Marina Posniak focuses first on experience and samples, but makes author information easily accessible.
Conversely, Tyler Womack prioritizes author information.
And Clem Auyeung takes a blended approach with an author statement at the top of the page and projects immediately following.
Similarly, authors tend to take a company-forward, project-forward, or skills-forward approach to how they present and label their work samples and case studies. For example, Rebecca Cha (Code: 6254) emphasizes the company, followed by the project.
Andrew Schmidt, on the other hand, organizes and presents work samples by the primary skills they highlight (“Writing with Flavor…Making an impression” or “Writing for Interfaces…Explaining an algorithm”).
Find the approach and structure that is best suited to your experience and your audience. While you’re at it, consider whether you need to design your portfolio for web or print, as this will influence the overall format and structure.
Tip #3: Gather your work samples
With your skillset and your specific audience in mind, select the 3-5 projects or samples that best exemplify the 3-5 skills you most want to highlight. Don’t aim to cover every possible skill or project here—the goal is to show hiring managers what you can do without overwhelming them with information.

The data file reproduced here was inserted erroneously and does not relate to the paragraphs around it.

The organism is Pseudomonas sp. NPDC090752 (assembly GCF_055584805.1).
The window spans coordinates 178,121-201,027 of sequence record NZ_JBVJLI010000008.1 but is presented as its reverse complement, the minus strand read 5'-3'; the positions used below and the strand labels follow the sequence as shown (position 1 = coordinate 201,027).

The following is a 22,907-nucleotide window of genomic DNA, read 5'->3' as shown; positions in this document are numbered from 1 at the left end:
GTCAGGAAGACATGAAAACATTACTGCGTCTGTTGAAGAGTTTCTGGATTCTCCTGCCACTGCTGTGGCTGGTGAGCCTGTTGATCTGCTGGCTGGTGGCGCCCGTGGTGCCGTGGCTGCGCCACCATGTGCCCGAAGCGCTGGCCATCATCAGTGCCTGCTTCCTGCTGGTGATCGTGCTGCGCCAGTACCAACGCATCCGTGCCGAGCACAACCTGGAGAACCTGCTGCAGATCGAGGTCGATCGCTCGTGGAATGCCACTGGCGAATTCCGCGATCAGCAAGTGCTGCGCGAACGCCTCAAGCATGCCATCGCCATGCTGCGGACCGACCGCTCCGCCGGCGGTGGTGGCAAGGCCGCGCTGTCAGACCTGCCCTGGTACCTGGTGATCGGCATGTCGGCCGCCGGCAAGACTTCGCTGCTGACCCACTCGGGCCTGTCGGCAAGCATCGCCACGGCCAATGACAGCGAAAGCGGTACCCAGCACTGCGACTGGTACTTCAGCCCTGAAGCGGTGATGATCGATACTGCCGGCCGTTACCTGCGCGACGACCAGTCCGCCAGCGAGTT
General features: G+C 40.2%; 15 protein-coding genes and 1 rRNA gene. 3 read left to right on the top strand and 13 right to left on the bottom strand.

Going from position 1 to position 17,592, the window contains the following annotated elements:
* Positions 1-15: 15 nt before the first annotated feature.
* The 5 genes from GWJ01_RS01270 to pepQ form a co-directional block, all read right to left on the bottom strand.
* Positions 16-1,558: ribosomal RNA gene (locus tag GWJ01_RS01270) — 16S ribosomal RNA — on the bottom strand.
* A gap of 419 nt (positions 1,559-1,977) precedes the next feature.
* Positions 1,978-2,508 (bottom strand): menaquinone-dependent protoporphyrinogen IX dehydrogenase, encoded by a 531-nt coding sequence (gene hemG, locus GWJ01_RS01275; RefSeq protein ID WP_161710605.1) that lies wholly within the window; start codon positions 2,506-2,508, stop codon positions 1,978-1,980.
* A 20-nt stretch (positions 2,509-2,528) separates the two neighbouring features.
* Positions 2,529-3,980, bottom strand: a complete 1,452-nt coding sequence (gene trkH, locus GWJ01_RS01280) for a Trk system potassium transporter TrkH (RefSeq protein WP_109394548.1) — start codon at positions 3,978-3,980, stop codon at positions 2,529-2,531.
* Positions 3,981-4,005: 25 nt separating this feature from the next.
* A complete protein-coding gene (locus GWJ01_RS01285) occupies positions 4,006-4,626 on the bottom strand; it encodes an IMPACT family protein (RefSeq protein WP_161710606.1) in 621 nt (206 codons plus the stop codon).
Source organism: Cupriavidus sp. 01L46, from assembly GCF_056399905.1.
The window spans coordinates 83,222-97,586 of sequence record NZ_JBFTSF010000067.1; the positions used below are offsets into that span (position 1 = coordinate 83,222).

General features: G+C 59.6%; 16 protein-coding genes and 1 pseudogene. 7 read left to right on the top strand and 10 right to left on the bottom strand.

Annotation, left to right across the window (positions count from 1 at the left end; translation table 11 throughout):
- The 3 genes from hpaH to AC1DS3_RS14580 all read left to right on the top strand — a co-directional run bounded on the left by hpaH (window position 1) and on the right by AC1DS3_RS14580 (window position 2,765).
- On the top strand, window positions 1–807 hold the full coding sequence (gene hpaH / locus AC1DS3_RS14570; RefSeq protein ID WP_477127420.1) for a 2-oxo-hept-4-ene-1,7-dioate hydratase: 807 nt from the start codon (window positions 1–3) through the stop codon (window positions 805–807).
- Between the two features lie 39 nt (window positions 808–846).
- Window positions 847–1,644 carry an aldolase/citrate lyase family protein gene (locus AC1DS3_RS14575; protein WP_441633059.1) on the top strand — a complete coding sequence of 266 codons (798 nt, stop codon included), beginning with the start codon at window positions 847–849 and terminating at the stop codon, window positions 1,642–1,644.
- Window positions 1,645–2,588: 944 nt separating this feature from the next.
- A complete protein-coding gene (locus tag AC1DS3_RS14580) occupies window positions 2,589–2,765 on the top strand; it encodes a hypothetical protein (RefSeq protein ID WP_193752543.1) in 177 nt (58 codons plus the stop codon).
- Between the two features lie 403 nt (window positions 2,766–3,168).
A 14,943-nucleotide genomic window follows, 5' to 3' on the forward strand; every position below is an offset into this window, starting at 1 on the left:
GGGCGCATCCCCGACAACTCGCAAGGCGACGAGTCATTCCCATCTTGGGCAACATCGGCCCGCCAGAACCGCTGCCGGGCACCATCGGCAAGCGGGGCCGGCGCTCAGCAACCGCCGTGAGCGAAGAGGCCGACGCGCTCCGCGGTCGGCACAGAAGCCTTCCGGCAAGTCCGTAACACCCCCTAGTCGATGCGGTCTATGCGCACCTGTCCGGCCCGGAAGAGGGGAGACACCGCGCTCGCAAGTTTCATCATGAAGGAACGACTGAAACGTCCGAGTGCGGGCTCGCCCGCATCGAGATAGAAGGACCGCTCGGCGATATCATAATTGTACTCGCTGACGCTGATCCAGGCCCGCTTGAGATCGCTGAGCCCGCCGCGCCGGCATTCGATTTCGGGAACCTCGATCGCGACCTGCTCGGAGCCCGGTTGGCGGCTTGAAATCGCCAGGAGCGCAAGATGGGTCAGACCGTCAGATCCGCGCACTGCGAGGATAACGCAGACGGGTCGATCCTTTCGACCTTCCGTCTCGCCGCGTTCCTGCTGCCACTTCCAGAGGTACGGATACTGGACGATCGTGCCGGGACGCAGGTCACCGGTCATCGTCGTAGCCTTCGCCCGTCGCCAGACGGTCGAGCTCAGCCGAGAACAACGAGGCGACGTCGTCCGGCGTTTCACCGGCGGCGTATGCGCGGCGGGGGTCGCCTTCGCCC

If you lack experience or you’re just short on samples, take part in a UX writing challenge or play with a random microcopy prompt generator. A simple way to generate samples with real-world context is to notice when you encounter interface copy in the course of your day. Could you improve on this error message or that payment screen? Take a screenshot, re-write the copy, and there you have it. Make a habit of this; when it comes time to show off your skills at producing microcopy, you’ll have a library to choose from.
If you’ve done work under an NDA (or other permissions-related agreement) and you’re not sure if you have the right to share the work, it’s always best to double check. But don’t assume you can’t use it at all! Simon Pan takes a useful approach to this by redacting the parts of the image that are proprietary or confidential. You’ll need to do your research around this and talk to the necessary experts.
Tip #4: Make a plan
Going into your domain or opening Google Slides and winging it can sometimes turn out okay, but you’ll save time and effort by going in with a plan. Do some quick brainstorming for how you envision your reader moving through your portfolio. Hiring managers may not be able to spend a great deal of time perusing your portfolio. David Travis’s UX portfolio review will give you a good sense of how to prioritize information and organize each page or screen as clearly as possible. As you plan, ask yourself: